Cole, Cawley outline MUSC’s transformational path to state biotech group
Health care is in the midst of a massive transformation across the nation. Health care systems and hospitals are choosing different routes to navigate this transformation, ranging from combining forces to gain economies of scale to keeping their heads down and waiting to see what happens.
MUSC isn’t waiting.
“We think we need control of our own destiny, and we’re betting big on partnerships and innovation,” said Patrick Cawley, M.D., CEO of MUSC Health and vice president of Health Affairs, University.
Cawley spoke during the SCBIO 2018 conference in Charleston. The conference, a gathering of companies, universities and entrepreneurs in the life sciences, pharmaceutical and biotechnology spheres, featured several panels with leaders from MUSC, including the panel with Cawley and Patrick Springhart, M.D., of Greenville Health System and John Singerling of Palmetto Health.
Some of the proposed MUSC-Siemens Healthineers initiatives sound like sci-fi come to life: artificial intelligence, machine learning, predictive analytics and digital twins. But Cole emphasized that at the center of all that high-tech razzle dazzle is the patient.
|Dr. David Cole|
Cole highlighted the partnership’s joint focus on stroke care, in which the partners are seeking to reduce the time it takes to begin endovascular therapy, a way of physically removing clots, for stroke patients. Though MUSC is already well below the national average of 90 minutes, the partners want to streamline procedures to decrease the time to treatment even more.
“We want to cut it from 90 to 25 minutes. Think of the implications of that,” Cole said. “The families that are not torn apart by somebody dying or being disabled for the rest of their life. The jobs that are not lost because of their disability and the rehab that’s required. How does that happen? Artificial intelligence. Predictive analytics. Integrated platforms that are emerging.”
Further, he added, MUSC doesn’t want to hoard the expertise it gains through this partnership with Siemens Healthineers.
“We don’t want to own that. We want to share it. We want to define the best practice internationally and share it. That’s what’s revolutionary about this partnership,” he said.
Health care today is still delivered the way it was in the 1940s, Cawley said. It is very physician- and nurse-centric. And while physicians and nurses are crucial, they now face more data than ever. Scientists have discovered some 70,000 diseases –and treatments for those diseases –since the 1940s and developed some 4,000 new procedures, Cawley explained. In addition, providers are burned out, in large part because of the demands of electronic health records, he said.
“We’ve buried our clinicians. We’re not using them in the right way. So there’s a whole area right there that is ripe for innovation,” he said.
Thornton Kirby, CEO of the South Carolina Hospital Association, said the health care system is often described as broken, but noted that it’s not so much broken as disjointed. The modern American health care system started in the 1940s, he said, when companies faced a worker shortage but were banned from offering higher wages because of wartime wage controls. Instead, they began to offer employer-sponsored health insurance as a benefit.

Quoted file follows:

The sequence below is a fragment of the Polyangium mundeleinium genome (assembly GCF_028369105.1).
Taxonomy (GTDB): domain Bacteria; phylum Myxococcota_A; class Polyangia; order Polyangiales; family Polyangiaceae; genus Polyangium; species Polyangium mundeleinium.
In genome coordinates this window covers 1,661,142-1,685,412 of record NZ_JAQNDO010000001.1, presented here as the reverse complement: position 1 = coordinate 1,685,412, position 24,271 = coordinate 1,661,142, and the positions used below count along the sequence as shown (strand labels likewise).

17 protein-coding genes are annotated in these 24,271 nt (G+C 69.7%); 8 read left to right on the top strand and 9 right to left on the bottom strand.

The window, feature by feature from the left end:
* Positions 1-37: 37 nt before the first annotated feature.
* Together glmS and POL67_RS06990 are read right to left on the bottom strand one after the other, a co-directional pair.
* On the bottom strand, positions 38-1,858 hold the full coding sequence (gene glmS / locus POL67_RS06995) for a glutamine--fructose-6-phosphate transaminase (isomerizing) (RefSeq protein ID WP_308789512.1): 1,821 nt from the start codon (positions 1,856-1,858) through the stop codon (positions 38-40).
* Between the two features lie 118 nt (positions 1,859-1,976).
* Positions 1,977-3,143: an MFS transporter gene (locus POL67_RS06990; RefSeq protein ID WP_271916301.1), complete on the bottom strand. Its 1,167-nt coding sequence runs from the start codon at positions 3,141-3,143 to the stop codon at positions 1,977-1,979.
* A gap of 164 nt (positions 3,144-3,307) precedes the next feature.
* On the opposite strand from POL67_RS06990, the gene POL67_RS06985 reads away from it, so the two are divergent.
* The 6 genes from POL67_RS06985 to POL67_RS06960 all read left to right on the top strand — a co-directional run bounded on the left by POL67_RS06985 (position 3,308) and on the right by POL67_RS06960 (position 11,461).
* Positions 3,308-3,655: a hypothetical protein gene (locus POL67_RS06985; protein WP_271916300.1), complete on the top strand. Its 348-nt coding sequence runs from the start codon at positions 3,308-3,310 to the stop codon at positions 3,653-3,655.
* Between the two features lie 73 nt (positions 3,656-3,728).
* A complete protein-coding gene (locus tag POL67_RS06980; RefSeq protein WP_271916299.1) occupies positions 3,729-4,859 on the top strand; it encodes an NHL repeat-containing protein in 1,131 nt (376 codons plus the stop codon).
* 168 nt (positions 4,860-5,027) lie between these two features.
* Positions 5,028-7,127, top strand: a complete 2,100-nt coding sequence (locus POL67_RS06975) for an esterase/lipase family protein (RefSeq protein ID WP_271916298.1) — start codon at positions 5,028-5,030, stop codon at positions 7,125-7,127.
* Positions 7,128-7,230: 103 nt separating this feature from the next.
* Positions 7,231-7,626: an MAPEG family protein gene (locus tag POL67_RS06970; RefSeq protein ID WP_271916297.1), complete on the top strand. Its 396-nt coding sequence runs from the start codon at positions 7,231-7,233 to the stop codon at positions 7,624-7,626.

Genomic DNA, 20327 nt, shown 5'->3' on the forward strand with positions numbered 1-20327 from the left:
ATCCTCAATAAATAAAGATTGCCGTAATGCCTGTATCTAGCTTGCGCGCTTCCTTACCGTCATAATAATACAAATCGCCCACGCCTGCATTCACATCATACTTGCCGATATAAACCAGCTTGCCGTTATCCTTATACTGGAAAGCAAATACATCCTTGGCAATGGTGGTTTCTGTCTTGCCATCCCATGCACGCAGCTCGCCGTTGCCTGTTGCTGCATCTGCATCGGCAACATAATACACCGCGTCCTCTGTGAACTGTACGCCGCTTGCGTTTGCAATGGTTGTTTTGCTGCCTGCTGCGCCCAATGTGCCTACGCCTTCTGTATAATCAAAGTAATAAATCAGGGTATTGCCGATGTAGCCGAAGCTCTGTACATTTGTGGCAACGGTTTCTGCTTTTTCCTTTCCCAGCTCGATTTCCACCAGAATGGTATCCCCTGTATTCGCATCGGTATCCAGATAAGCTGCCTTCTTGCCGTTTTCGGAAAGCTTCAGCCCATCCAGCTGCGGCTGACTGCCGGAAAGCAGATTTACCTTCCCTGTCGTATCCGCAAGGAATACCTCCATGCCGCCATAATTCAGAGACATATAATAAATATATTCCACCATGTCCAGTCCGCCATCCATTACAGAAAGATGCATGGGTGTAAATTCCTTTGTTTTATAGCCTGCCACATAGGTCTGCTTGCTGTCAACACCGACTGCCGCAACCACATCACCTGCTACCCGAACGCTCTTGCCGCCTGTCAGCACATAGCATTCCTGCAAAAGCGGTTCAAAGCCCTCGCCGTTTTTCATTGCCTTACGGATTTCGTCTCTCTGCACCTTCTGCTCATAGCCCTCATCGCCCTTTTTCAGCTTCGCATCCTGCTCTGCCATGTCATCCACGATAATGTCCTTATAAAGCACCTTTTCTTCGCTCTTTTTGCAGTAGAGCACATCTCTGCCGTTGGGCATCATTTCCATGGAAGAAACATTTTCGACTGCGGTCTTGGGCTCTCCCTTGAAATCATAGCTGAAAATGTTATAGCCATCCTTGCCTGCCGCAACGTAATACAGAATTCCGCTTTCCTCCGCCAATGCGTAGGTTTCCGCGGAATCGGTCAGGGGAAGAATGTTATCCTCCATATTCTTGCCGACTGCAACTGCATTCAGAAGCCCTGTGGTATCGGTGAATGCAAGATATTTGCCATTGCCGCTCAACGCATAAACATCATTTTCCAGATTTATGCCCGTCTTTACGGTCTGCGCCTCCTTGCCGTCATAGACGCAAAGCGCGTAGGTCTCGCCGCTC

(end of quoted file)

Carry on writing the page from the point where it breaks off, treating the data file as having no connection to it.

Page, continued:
Medicare and Medicaid were introduced in the 1960s to cover people who couldn’t work, and in the 1980s, President Ronald Reagan signed into law a bill guaranteeing emergency access to health care. Under President George W. Bush, the drug benefit under Medicare was expanded, and then under President Barack Obama, the Affordable Care Act was passed. All in all, Kirby said, the system is doing what it was created to do: address acute illness regardless of cost.
“It’s not broken at all. This health care system was built to recruit workers in the era of wage controls, cover retirees until the end of their lives, to cover uninsured people, and to treat people in the emergency room. That’s what it was built to do, and it’s doing that quite well,” he said. “It was not built to do the things we wish it would do, like encourage healthy behaviors, manage chronic disease and control cost.”
That disjointedness means many patients have what Cole calls a “yeah, but” experience: “‘Yeah, I liked my physician, but it took forever waiting in the ED. Or they messed up this, or they couldn’t do that.’ We have to put our patients in the middle of what we do and build systems around it.”
That’s what’s happening with the MUSC Shawn Jenkins Children’s Hospital under construction. Pacitti said Siemens Healthineers is creating a digital twin of the building, which allows the partners to run thousands of models showing variations of how people might enter the building, leave the building, move around the building and have procedures in the building – all with the idea of creating a better layout to ensure people’s visits are smooth.
Getting patients to the right place at the right time sounds simple, but in reality, hospitals operate in isolated silos of organized chaos, Cole said. He cited real-world examples of patients waiting five hours to be discharged or having an elective surgery canceled – even though it was on the books for three months – because there aren’t any operating rooms available. The digital twinning of the children’s hospital is an opportunity to use technology to build in processes that get patients where they need to be more efficiently, he said.
The speakers all agreed that change is hard. Singerling, vice president of innovation and economic development at Greenville Health System, said that with some 30,000 team members, change management is one of the greatest challenges he faces. Cawley noted that change in the health care sector usually takes about 17 years, but no one has 17 years to wait. Cole agreed.
“Our greatest risk is to do nothing. We have to change how we do things,” Cole said.